A federal appeals court has ruled that the Blue Ridge Environmental Defense League (BREDL) jumped the gun when it appealed a U.S. Nuclear Regulatory Commission (NRC) order on the license for a never-completed Tennessee Valley Authority (TVA) nuclear plant before the NRC had issued a final decision.
BREDL had petitioned the U.S. Court of Appeals for the District of Columbia Circuit in 2009 seeking to challenge the NRC’s decision “to reinstate the construction permits” for the Bellefonte nuclear plant in Jackson County, Ala.
However, the appeals court concluded in a Feb. 17 opinion that BREDL had not actually appealed a final order by the NRC. “Under the Hobbs Act, this court has jurisdiction to review only ‘final orders’ of the NRC,” according to the appeals court decision.
TVA has been pursuing development of a nuclear plant at the Bellefonte site off-and-on since the 1970s. The latest big development came in August 2011 when the TVA board authorized completion of one nuclear unit at TVA’s Bellefonte site near Scottsboro, Ala.
TVA said that once complete the $4.9-bn Bellefonte project will generate 1,260 MW. Thanks to previous construction work over the years, the plant is about 55% complete and is expected to go into operation by 2020, TVA said.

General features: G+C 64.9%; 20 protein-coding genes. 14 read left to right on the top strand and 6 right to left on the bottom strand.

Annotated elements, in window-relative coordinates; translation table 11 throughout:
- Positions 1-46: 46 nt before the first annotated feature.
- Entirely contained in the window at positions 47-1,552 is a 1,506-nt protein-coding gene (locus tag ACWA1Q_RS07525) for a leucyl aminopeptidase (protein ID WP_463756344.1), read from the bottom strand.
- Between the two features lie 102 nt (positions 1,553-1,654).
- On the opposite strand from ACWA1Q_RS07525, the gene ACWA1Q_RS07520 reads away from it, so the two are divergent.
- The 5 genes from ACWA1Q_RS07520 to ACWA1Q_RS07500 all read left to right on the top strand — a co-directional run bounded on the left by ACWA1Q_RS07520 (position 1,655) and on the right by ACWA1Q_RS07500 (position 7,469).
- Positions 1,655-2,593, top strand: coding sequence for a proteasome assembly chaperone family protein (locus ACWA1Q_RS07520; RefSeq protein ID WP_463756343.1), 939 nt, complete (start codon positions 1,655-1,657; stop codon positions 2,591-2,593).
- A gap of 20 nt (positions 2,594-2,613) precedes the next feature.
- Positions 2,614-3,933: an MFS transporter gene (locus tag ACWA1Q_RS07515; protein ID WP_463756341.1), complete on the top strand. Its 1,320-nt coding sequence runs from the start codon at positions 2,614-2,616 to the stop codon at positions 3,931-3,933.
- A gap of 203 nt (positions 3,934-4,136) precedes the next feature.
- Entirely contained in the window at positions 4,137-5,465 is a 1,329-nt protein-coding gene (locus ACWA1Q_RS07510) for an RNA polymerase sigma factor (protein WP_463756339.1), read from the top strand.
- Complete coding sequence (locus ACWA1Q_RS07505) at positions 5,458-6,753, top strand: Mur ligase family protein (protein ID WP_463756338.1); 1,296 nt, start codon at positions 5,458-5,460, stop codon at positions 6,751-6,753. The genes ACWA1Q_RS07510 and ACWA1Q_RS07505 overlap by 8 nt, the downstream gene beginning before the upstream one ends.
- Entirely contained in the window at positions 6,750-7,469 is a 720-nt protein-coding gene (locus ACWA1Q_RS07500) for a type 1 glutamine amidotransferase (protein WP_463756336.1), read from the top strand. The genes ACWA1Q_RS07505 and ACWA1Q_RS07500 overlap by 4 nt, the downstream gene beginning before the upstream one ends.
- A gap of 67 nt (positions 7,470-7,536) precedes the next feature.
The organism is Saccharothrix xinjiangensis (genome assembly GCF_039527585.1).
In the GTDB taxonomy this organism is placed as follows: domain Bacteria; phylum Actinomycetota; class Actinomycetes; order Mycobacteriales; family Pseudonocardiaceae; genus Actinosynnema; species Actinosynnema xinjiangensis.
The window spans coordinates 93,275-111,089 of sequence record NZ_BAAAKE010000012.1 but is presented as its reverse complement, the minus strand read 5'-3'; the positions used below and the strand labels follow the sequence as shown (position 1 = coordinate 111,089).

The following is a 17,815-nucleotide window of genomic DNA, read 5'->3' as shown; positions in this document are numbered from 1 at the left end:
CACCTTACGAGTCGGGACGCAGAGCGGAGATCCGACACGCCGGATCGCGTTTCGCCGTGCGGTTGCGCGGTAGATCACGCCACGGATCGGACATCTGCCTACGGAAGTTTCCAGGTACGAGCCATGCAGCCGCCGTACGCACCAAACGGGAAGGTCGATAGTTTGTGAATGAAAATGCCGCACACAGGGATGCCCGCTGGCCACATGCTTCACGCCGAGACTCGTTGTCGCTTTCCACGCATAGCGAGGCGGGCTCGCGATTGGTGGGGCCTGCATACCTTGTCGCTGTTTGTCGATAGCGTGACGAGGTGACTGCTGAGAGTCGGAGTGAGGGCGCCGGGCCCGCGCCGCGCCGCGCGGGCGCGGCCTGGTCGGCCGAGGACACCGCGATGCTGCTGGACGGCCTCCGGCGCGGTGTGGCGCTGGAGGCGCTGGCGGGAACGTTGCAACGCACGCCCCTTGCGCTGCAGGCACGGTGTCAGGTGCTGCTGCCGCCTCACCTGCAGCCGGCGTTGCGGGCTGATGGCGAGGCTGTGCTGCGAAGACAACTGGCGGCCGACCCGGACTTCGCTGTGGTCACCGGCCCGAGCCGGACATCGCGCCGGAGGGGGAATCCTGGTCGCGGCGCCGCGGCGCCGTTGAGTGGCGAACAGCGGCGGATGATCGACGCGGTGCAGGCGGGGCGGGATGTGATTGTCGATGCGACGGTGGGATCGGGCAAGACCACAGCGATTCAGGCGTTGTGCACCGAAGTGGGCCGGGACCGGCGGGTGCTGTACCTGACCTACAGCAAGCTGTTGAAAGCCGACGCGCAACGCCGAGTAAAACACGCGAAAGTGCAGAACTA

Bellefonte has a long procedural history. TVA first received its construction permits for two nuclear units in late 1974 from NRC’s predecessor, the Atomic Energy Commission.
TVA pursued construction under a series of permit extensions through the late 1980s, when, based on its projections of diminished energy demand, it decided to place the units in “deferred status” and establish a maintenance program for the infrastructure built so far.
In 2005, TVA placed the units in “terminated” status. One year later, TVA voluntarily requested that the NRC withdraw the permits. The NRC granted this request, the appeals court noted.
In 2008, TVA asked the NRC to reinstate its withdrawn construction permits. Although neither withdrawal nor reinstatement is specifically addressed in the Atomic Energy Act, NRC granted the request. The reinstatement was addressed in an order published in the Federal Register on March 19, 2009.
The problem with BREDL’s case, however, is that it has repeatedly said in filings and oral arguments that it was not challenging the NRC order published in the Federal Register, the appeals court said. Instead, BREDL said it was challenging a compilation of “response sheets” filed by individual commissioners in December 2008 and January 2009.
“BREDL contends that this compilation of commissioners’ views resulted in a final order on Jan. 27, 2009. We disagree,” the appeals court said. After additional staff evaluation, it wasn’t until Feb. 18, 2009, that the commission had the staff draft an order reinstating construction permits.
Oral arguments were made before the appeals court in October 2011. No. 09-1112 Blue Ridge Environmental Defense League versus Nuclear Regulatory Commission and the United States. The Tennessee Valley Authority also intervened in the case.